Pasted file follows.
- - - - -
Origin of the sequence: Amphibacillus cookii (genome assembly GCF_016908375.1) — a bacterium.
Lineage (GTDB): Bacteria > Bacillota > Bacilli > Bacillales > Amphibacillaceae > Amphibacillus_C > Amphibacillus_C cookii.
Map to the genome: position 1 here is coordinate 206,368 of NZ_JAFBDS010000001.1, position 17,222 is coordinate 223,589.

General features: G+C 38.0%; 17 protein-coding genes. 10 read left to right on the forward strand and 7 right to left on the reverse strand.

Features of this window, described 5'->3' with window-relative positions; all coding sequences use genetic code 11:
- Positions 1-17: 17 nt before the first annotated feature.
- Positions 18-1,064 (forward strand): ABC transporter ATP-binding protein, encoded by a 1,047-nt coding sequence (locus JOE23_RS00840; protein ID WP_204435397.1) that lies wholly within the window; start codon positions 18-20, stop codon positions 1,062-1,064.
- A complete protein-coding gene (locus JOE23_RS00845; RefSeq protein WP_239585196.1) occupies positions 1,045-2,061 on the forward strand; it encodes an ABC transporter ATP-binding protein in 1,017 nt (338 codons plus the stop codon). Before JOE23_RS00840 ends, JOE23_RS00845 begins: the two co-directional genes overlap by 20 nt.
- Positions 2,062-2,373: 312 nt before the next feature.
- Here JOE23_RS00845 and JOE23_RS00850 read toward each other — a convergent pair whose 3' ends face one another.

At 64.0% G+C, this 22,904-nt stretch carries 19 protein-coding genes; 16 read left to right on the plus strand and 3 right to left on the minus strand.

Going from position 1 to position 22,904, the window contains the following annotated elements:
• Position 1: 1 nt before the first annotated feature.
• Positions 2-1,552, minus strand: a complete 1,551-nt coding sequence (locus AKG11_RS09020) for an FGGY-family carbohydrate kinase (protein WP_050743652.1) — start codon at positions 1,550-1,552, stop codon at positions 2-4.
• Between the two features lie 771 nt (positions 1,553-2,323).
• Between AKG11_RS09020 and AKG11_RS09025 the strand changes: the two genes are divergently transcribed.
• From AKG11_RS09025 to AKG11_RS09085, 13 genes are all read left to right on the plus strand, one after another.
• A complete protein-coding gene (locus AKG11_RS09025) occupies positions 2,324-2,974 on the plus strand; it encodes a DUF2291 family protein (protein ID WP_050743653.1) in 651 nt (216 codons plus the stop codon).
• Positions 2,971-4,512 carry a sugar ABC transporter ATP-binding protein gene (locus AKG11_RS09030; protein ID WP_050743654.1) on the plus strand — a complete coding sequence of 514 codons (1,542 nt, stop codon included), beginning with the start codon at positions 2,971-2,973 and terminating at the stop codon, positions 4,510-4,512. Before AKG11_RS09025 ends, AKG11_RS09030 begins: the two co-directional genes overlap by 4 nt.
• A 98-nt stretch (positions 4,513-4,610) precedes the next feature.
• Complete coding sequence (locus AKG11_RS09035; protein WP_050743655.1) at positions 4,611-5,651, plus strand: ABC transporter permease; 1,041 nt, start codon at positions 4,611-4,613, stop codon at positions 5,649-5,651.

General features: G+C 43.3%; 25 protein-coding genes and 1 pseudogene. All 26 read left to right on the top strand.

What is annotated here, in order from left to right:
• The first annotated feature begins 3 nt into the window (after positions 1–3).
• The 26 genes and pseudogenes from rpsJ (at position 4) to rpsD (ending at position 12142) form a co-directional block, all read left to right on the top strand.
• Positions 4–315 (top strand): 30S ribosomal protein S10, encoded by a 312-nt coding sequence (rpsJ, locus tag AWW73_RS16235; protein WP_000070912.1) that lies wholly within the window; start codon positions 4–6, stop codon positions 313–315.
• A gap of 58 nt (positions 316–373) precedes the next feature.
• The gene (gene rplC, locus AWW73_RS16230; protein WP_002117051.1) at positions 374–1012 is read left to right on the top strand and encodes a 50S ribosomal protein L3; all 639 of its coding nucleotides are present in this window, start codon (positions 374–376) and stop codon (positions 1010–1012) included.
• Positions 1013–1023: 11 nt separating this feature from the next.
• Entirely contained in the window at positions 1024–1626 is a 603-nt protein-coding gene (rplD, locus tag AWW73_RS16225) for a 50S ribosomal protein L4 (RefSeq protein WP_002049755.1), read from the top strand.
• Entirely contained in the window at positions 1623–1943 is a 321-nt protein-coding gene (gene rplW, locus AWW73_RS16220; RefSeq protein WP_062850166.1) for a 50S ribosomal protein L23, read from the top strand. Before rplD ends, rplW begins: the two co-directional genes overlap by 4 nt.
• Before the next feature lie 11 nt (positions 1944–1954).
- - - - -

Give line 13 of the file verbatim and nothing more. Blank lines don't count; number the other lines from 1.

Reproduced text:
• Position 1: 1 nt before the first annotated feature.